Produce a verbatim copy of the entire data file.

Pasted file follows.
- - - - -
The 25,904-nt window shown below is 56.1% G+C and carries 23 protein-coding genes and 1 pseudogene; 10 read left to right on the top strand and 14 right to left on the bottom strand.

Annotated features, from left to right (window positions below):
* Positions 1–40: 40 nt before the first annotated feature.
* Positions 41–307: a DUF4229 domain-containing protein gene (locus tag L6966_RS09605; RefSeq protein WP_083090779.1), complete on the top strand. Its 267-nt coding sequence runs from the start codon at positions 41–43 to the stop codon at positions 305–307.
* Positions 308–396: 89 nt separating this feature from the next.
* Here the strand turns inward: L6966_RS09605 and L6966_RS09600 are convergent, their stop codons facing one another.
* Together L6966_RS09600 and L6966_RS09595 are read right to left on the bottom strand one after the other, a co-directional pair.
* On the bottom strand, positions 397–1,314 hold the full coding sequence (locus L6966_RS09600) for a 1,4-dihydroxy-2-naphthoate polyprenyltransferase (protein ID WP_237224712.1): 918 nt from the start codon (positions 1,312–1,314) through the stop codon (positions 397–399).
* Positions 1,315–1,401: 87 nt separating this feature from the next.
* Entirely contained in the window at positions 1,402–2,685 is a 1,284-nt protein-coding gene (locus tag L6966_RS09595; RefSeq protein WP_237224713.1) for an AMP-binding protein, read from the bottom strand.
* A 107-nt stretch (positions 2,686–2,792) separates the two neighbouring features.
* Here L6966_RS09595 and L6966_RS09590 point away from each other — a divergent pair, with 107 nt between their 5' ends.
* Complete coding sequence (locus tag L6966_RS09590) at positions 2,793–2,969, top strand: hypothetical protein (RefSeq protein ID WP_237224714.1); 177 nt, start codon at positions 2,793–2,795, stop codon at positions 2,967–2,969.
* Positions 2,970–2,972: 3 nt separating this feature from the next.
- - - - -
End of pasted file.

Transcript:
The 25,904-nt window shown below is 56.1% G+C and carries 23 protein-coding genes and 1 pseudogene; 10 read left to right on the top strand and 14 right to left on the bottom strand.

Annotated features, from left to right (window positions below):
* Positions 1–40: 40 nt before the first annotated feature.
* Positions 41–307: a DUF4229 domain-containing protein gene (locus tag L6966_RS09605; RefSeq protein WP_083090779.1), complete on the top strand. Its 267-nt coding sequence runs from the start codon at positions 41–43 to the stop codon at positions 305–307.
* Positions 308–396: 89 nt separating this feature from the next.
* Here the strand turns inward: L6966_RS09605 and L6966_RS09600 are convergent, their stop codons facing one another.
* Together L6966_RS09600 and L6966_RS09595 are read right to left on the bottom strand one after the other, a co-directional pair.
* On the bottom strand, positions 397–1,314 hold the full coding sequence (locus L6966_RS09600) for a 1,4-dihydroxy-2-naphthoate polyprenyltransferase (protein ID WP_237224712.1): 918 nt from the start codon (positions 1,312–1,314) through the stop codon (positions 397–399).
* Positions 1,315–1,401: 87 nt separating this feature from the next.
* Entirely contained in the window at positions 1,402–2,685 is a 1,284-nt protein-coding gene (locus tag L6966_RS09595; RefSeq protein WP_237224713.1) for an AMP-binding protein, read from the bottom strand.
* A 107-nt stretch (positions 2,686–2,792) separates the two neighbouring features.
* Here L6966_RS09595 and L6966_RS09590 point away from each other — a divergent pair, with 107 nt between their 5' ends.
* Complete coding sequence (locus tag L6966_RS09590) at positions 2,793–2,969, top strand: hypothetical protein (RefSeq protein ID WP_237224714.1); 177 nt, start codon at positions 2,793–2,795, stop codon at positions 2,967–2,969.
* Positions 2,970–2,972: 3 nt separating this feature from the next.